Apple Cider Vinegar & Garlic are Great for you, your Chickens, and your dog…
Apple Cider Vinegar… it has amazing health benefits for people and is equally amazing for our dogs. Some of the many health benefits Apple Cider Vinegar has on people are:
- Kills bad breath
- Keeps you full longer
- Has a beneficial effect on Blood Sugar levels
- Helps clear up sinuses
- Can boost energy
For dogs, Apple Cider Vinegar has similar positive effects:
- Improves digestion
- Clears skin of fungal and bacterial infections
- Alleviates itching
- Relieves muscle fatigue
- Makes our dogs less attractive to biting insects
But what about chickens? Are you a backyard chicken farmer? Did you know that Struttin Pup carries Scratch and Peck Feeds? Scratch and Peck Feeds are Organic, Non-GMO, Soy Free, Raw and Whole Grain. If only we ate so well! At least, now, your chickens can, because after all, “you are what your animals eat!” In this week’s guest blog, we’ll explore the ways that ACV (and garlic too!) can help your flock. It’s so simple and inexpensive, it would be silly not to do!
If you are looking for ways to provide additional nutrients to your chickens, look no further than your kitchen cupboard. Two inexpensive and simple items that can greatly benefit your flock are raw garlic and organic apple cider vinegar (ACV). Similar to the health benefits that humans gain from garlic and ACV, chickens too can reap many rewards from these ingredients, including micronutrients, probiotics and antibacterial goodness.
Apple cider vinegar, made from organically grown apples, isn’t pasteurized and retains many of the nourishing components of the fruit. It provides fermentation bacteria that support chickens’ health and development, similar to that of fermented feeds. ACV for chickens can lower the pH in their digestive tract, creating an unfavorable environment for intestinal worms and harmful bacteria. It can also kill dangerous bacteria in the throat that may cause respiratory illnesses. For growing layer hens, organic ACV can increase calcium absorption, which leads to stronger egg shells.
Providing a dose of ACV to your chickens is as simple as adding it to their water. Be sure to start with organic, raw, unfiltered, and unpasteurized vinegar. Bragg’s is a well-known brand, and their Organic Apple Cider Vinegar is widely recognized as a quality product. Mix one to two teaspoons of apple cider vinegar for each gallon of water and use only non-metallic containers. The acidic nature of vinegar can react with metal, so it’s important to use glass or plastic drinking containers for your chickens when adding ACV. Be conservative with using ACV during hot months when hens consume less feed and are therefore taking in less calcium. The acidity in the vinegar can inhibit the calcium absorption necessary to produce eggs with strong shells. Adding ACV to water is best done in cooler months months when hens are not under heat stress.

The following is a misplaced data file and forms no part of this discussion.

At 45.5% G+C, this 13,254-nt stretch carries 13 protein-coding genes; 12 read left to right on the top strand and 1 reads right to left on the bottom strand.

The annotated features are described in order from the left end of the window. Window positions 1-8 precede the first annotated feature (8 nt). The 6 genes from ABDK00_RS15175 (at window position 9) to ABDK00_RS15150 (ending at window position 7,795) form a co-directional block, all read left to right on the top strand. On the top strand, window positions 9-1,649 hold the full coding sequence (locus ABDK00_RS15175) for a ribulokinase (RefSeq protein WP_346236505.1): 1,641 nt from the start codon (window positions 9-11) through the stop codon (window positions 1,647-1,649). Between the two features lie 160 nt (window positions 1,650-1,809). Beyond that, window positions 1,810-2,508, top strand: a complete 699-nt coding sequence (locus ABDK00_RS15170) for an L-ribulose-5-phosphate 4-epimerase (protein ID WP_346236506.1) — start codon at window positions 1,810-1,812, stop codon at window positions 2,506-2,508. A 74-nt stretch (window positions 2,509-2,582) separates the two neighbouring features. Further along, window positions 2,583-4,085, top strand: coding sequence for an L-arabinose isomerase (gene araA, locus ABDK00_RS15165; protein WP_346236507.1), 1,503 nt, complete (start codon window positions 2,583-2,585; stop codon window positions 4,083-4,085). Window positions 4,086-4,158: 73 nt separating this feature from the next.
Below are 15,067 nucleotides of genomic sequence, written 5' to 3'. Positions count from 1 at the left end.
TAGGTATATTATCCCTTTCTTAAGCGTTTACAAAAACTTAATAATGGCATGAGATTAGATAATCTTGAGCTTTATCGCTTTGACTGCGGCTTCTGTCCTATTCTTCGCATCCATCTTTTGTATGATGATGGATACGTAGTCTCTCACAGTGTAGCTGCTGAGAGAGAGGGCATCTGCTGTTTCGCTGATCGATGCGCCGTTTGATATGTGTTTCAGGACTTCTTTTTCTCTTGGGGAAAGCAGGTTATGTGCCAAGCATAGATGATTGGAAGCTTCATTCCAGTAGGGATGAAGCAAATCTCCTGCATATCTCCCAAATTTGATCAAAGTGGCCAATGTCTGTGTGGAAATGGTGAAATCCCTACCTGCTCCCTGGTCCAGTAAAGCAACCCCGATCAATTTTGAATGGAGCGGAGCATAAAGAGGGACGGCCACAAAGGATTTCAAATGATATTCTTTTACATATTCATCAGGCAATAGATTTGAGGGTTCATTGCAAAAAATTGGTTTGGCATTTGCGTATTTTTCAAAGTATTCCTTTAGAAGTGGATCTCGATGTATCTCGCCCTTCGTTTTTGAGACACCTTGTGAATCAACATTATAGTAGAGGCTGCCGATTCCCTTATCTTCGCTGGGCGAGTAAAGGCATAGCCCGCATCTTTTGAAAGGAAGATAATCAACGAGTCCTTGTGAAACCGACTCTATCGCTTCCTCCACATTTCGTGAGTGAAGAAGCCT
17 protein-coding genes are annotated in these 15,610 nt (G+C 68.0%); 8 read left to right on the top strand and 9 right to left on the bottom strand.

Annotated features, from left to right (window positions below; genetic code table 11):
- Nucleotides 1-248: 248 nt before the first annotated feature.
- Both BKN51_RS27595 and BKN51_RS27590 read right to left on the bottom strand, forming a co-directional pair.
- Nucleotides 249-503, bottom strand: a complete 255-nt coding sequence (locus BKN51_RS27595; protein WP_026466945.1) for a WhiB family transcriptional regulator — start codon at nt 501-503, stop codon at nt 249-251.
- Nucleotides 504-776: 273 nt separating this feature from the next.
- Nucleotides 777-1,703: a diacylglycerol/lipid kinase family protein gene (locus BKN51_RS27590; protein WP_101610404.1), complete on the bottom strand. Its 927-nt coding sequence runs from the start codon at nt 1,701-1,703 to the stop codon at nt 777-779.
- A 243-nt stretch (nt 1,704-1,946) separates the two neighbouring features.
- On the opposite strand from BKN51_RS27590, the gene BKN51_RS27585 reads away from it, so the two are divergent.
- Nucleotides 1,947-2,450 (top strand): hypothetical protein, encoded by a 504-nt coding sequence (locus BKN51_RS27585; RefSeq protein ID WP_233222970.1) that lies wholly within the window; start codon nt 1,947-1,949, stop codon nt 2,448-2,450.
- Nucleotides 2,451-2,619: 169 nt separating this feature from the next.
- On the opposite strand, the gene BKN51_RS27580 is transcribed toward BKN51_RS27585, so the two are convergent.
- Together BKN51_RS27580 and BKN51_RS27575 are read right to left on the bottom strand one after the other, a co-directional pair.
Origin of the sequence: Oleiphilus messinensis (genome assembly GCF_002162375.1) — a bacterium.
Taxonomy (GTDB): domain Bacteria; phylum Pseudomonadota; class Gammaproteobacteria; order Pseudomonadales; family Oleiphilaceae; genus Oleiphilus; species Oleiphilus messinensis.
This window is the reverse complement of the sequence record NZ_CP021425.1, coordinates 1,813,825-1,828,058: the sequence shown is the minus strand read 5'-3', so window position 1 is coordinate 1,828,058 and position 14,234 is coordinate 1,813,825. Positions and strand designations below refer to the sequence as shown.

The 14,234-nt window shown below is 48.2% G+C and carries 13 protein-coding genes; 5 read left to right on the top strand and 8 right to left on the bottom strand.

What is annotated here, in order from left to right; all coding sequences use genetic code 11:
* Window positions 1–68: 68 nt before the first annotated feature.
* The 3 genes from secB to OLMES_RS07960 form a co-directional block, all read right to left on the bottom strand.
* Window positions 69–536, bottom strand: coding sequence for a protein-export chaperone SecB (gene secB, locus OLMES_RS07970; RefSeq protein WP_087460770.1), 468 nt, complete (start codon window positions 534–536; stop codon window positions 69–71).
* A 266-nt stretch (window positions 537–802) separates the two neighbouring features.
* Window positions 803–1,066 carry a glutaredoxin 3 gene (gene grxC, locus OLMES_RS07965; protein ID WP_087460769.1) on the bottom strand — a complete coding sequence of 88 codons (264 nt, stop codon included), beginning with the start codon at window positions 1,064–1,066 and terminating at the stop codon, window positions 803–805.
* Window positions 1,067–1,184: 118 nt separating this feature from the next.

Around the coop, ACV can be used on tough-to-clean surfaces, such as the brooders and cages. A few drops placed in corners or sprayed directly on the inside walls can help repel pesky flies and ants. Many backyard homesteaders use ACV to eliminate mold, mildew, dust, and odors from around their coops. Simply add a few teaspoons of raw, organic ACV to a spray bottle of water, spray the dirty surfaces, and wipe with a clean rag. If more elbow grease is needed for a particularly dirty surface, mix apple cider vinegar with coarse sea salt to safely rub off any build-up. Baking soda mixed with a small amount of water also works. Finish with a spray of ACV solution to disinfect.
Garlic’s Immune Boosting Odor Control
Like ACV, garlic is its own wonder of nature when it comes to preventing chicken illnesses. Parasitic worms that interfere with digestion and food absorption cannot process the sulfur contained in garlic. Immune systems can also be boosted from garlic. As a bonus, chickens that regularly feed on garlic may experience reduced odor in their droppings! The recommended ratio of garlic to water is one clove to one quart of water. Mash the garlic glove slightly and drop it into the water. If you are providing the garlic to chicks or to your chickens for the first time, add it to the water in smaller doses so they can acclimate to the flavor, and then slowly increase the amount of garlic over time. The younger you can get your chickens used to the flavor, the sooner they can begin reaping the benefits of garlic.
Because chickens are susceptible to many types of illnesses, incorporating these natural and easy-to-find remedies into their diets is smart preventative care. Raw, organic apple cider vinegar and raw garlic are inexpensive, accessible, simple, and effective means to keeping your hens in optimal health.
Read this post in its original form at Scratch and Peck